Based on the experiences in Spain, guidelines for the organisation, training and deployment of Schlachtunits should have been developed. Five groups, forming two wings, were in a matter of weeks created from scratch.

Galland was awarded with the post of Adjutant (2nd CO) and Ia officer. The second most senior post available!

But he was very dissatisfied with the outlook to "be a Schlachtflieger again in the next war".

Soon he was released a got the chance to from I. JG 433, later I. JG 52, in Bavaria.

He was only a Staffelkapitän now (of 3rd squadron) but much happier about this command than the former.

A thing that should follow in the summer of 1939 was the awarding of decorations to former 'Spaniards'.

Galland was awarded only the golden version. To his dismay he was not one of the seven, who received the diamond version. Two weeks after the ceremony he was summoned to Göring and the ambitious Galland finally was 'properly' rewarded, with the diamond version.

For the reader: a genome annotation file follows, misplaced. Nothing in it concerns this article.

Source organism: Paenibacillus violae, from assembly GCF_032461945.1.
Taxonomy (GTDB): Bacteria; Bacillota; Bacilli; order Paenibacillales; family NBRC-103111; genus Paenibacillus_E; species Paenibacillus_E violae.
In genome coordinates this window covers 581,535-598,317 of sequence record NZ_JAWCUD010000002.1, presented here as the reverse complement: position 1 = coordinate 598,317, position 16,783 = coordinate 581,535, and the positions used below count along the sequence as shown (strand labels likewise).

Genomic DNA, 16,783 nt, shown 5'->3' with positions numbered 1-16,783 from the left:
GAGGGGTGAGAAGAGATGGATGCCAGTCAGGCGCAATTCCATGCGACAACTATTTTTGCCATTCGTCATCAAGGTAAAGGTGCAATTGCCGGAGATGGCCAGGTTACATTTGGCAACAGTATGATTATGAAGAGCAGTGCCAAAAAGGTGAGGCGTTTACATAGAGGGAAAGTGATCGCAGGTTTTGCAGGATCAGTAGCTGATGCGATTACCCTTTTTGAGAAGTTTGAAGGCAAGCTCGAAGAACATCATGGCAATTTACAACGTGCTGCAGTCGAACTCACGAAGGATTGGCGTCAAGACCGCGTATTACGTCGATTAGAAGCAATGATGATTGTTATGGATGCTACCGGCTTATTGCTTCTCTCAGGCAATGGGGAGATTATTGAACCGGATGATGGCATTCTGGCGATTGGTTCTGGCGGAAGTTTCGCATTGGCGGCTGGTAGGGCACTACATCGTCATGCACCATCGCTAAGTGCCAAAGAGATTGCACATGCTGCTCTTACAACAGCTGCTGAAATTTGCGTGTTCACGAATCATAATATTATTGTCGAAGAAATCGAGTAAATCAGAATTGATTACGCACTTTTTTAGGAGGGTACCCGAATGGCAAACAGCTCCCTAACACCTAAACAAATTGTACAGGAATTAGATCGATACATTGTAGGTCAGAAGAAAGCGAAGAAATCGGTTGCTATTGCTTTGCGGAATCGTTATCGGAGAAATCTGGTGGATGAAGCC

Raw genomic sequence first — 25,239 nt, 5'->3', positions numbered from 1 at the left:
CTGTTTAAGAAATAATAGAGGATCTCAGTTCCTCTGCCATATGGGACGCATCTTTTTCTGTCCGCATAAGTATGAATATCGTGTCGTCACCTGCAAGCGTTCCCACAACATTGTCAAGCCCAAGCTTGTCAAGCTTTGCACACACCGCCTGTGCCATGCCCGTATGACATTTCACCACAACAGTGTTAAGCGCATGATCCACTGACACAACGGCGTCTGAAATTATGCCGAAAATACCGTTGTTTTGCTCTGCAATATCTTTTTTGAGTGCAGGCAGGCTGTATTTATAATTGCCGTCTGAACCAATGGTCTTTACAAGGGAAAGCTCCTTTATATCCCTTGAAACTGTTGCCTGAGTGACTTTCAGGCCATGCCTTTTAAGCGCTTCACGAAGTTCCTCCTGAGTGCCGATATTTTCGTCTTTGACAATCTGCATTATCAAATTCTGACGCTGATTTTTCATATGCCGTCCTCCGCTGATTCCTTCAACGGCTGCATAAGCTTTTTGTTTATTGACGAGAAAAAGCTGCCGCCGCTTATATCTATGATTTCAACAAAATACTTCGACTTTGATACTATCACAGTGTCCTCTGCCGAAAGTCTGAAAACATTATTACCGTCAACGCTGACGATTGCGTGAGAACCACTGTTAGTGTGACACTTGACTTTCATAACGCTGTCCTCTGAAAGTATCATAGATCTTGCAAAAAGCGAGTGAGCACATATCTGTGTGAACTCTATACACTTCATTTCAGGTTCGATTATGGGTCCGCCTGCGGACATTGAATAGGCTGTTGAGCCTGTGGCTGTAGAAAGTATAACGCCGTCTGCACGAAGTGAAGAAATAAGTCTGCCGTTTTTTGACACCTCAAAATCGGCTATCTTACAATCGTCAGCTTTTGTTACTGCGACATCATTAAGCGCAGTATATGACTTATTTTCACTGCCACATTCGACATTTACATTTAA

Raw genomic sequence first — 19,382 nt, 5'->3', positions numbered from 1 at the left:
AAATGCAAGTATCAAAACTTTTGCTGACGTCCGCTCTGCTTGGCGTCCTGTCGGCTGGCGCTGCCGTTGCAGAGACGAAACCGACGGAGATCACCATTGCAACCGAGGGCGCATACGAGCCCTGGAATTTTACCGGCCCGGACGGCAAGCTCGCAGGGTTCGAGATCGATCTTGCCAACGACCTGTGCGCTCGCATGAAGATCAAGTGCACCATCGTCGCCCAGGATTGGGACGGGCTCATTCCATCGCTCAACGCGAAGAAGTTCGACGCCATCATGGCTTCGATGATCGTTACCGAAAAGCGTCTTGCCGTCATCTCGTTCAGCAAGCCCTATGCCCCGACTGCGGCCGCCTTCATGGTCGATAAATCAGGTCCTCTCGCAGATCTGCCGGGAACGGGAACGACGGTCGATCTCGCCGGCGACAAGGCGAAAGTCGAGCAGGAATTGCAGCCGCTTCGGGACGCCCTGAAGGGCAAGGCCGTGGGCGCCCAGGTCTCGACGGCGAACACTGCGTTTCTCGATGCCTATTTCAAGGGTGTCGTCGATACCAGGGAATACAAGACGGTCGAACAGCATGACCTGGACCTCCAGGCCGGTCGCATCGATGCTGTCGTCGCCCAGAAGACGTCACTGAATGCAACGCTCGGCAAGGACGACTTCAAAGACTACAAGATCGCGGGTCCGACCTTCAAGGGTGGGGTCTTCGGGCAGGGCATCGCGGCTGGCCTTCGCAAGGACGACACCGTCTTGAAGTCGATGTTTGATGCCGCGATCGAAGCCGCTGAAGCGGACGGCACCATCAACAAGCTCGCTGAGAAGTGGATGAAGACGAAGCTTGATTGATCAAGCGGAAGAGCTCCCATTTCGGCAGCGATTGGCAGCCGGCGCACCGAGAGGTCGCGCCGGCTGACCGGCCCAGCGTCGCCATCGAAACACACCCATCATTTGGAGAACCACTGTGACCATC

Lt. Steinhilper, then member of the 3./JG 52 of Galland clearly remembers these two weeks:

Galland felt it an injustice being rewarded only with the golden version despite flying 300 missions, whereas others with seven or more air-victories were given the diamond version. He thought that he has done his share in the Schlacht-arm and that others should now take the role of the Schlachtflieger.

After returning proudly with the diamond version he "explained that under the new conditions he was prepared to assume command of the Henschel Squadron" (181/82).

Ironically Galland received this 'upgrading' due to his merits in building up the Schlachtflieger arm.